In this article, you'll learn how to optimize Google Ads campaigns after they've been published and which key figures you need to pay attention to. With this help of this guide, you'll be able to optimize your own Google Ads campaigns.
Setting up a Google Ads campaign once is not enough for sustainable success of your ads. Only through continuous optimization of a Google Ads campaign will you be able to run Google Ads profitably and successfully. You can find out how to set up your first Google Ads campaign in our article "Google Ads guide: how to master your first ad campaign in no time". This current article on Google Ads campaign optimization builds on the knowledge and tips from the previous one.
Optimize Google Ads: Relevant metrics
In the first step, it's important to understand which metrics are really relevant for the optimization of Google Ads. The default metrics in your account aren't particularly meaningful so you need to manually activate the important ones in your views. And here's how:
Under the item "Columns" you can view the displayed key figures. Next, go to "Adjust columns" to see a list of all possible metrics.
First of all, here are some basic metrics you should look at to optimize your Google Ads campaigns:
- Impressions: How often were your ads played?
- Clicks: How often were your ads clicked?
- CTR (Click-Through-Rate): The CTR is calculated by dividing the clicks by the impressions.
- Average CPC (Costs Per Click): What is the average click price?
- Costs: What costs were incurred during the period under consideration?
These metrics are important, but they're not sufficient optimizing Google Ads. Here are a few words on the topic of CPC: Many agencies and freelancers still pay a lot of attention to CPC. This is no longer up to date, especially in times of smart bidding and automation. An increased/high CPC is not necessarily a negative. A high CPC can, for example, be an indication of a valuable keyword that converts particularly well and therefore has high competition.
With smart bidding, for example "maximize conversions", Google also adjusts the bids in such a way that the bid is increased if there is a high probability of conversion. For these reasons, high CPCs don't really mean much on their own.
Ultimately, optimizations should always be decided on the basis of conversion data.
If you're wondering what a conversion is, here's a quick explanation: a conversion is a target action that a user performs on a website. This can be, for example, filling out a contact form or making a purchase in an online shop. Ultimately, the goal of a company is to generate sales – and conversions measure precisely this business success. In the case of service companies, such as tax consultants, no direct sales take place on the website, which is why a conversion can then be a submitted contact form or a booked consultation appointment. In an online shop, success is of course easier and more directly measurable.
Back to the metrics. CTR and CPC are also important metrics and an improvement in the numbers can also indicate an improvement in the campaigns. However, a good CTR is not enough. Ultimately, the goal is to generate conversions. For this reason, the following conversion KPIs are particularly important:
- Conversion: How many conversions were generated? Only the total number of conversions is displayed here.
- Conversion rate: Calculated by dividing conversions by clicks. Gives an indication of how "well" a keyword converts. A keyword that indicates an intention to buy will naturally generate more purchases than an informal keyword.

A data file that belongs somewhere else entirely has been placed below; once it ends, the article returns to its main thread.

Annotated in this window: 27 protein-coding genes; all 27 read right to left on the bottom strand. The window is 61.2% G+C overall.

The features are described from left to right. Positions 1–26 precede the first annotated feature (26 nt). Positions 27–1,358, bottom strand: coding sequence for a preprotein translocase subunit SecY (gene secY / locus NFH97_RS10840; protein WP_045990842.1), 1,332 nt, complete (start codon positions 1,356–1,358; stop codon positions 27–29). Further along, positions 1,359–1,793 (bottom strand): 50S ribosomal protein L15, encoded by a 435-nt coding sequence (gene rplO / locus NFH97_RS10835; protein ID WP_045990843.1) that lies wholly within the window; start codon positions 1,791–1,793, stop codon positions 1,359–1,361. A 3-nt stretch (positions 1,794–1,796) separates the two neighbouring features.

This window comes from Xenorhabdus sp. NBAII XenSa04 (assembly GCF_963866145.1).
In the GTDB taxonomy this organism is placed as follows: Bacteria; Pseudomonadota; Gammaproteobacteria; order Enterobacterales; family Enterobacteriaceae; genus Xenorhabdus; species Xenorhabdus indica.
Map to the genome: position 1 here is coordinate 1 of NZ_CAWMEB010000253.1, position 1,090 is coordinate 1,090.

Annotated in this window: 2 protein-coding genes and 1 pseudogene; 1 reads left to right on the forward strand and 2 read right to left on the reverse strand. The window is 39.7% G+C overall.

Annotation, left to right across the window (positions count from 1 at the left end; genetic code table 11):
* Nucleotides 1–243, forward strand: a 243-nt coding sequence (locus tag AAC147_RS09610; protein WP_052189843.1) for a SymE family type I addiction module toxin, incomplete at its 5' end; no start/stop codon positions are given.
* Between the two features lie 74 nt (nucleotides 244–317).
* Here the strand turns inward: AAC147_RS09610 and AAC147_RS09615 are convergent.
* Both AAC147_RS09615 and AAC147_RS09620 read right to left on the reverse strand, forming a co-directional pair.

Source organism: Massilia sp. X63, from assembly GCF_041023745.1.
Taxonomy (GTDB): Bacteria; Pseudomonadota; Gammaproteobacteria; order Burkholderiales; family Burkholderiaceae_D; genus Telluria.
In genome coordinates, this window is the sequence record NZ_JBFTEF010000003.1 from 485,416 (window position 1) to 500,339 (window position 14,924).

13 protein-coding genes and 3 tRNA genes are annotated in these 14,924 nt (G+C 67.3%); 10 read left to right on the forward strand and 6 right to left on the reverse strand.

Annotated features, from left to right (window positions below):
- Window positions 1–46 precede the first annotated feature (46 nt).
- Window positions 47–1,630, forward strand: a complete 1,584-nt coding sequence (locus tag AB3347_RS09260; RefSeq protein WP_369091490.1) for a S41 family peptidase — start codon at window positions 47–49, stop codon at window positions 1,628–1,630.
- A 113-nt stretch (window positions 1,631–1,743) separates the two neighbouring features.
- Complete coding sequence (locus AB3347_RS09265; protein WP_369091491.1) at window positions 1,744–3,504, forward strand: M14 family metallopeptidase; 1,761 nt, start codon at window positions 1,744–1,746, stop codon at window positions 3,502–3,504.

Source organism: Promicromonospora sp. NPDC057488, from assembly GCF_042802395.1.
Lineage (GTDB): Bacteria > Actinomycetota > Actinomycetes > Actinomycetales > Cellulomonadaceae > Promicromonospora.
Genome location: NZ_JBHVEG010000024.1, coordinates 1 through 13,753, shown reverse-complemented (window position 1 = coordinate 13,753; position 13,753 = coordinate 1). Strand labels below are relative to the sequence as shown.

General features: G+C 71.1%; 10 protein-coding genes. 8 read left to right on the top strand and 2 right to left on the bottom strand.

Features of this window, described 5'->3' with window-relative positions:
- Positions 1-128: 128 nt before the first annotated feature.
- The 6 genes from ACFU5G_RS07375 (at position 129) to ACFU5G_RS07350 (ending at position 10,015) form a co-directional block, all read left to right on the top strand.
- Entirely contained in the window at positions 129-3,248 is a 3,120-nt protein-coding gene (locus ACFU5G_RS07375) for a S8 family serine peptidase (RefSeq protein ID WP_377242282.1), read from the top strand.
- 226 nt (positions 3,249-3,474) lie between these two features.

- Cost per conversion: Calculated by dividing conversions by costs. The cost per conversion gives a good indication of how budgets should be allocated. If a campaign generates conversions at a lower price because the keywords are particularly relevant, for example, it makes sense to put more budget into these campaigns.
The following metrics are also relevant for online shops or companies that can directly measure sales:
- Conversion value: How much revenue was generated by the Google Ads campaigns.
- Conversion value/costs: This key figure is more or less an ROI (return on investment). It therefore provides information about the relationship between your return and your costs. The return should of course be greater than the costs.
- Conversion value/click: This is a key figure that can justify a high click price. If the average click price is 10 € but the revenue per click is 50 €, the click price of 10 € is still profitable. This explains why the CPC alone has little significance.
Other important metrics
There are also other important key figures that can help with optimization decisions. The following three provide information on whether the budget needs to be increased or the ads or landing page needs improvement:
- Share of possible impressions: Can more clicks be produced here or has the maximum potential already been exhausted? It's important to remember that in Google Ads search campaigns, the advertisements are only displayed to customers who enter certain search terms. If this value is 100 percent, the ads cannot be played out more frequently. In this case, a budget increase is of no use.
- Proportion of lost impressions in the search network (ad rank): This shows how many percent of all possible impressions are lost due to a low ad rank. The ad rank is determined by the quality factor and the maximum bid. The quality factor is determined by the ad relevance, the landing page relevance and the CTR. If this lost share is too high, you can either increase the maximum CPC or the quality factor. If you increase the maximum CPC as a reaction, the budget will probably be the limiting factor. Important! If you use smart bidding, such as "maximize conversions", the bid is automatically determined by the system.
- Proportion of lost impressions in the search network (budget): This shows how many percent of all possible impressions are lost due to a low budget. If this value is high, you should increase the budget to get more impressions.
These are the most important Google Ads metrics that you should consider when looking at your campaigns, ad groups, keywords, ads, etc.
Now you know the most important key figures that give you information about your campaigns. Next, I would like to explain how you ultimately optimize your Google Ads.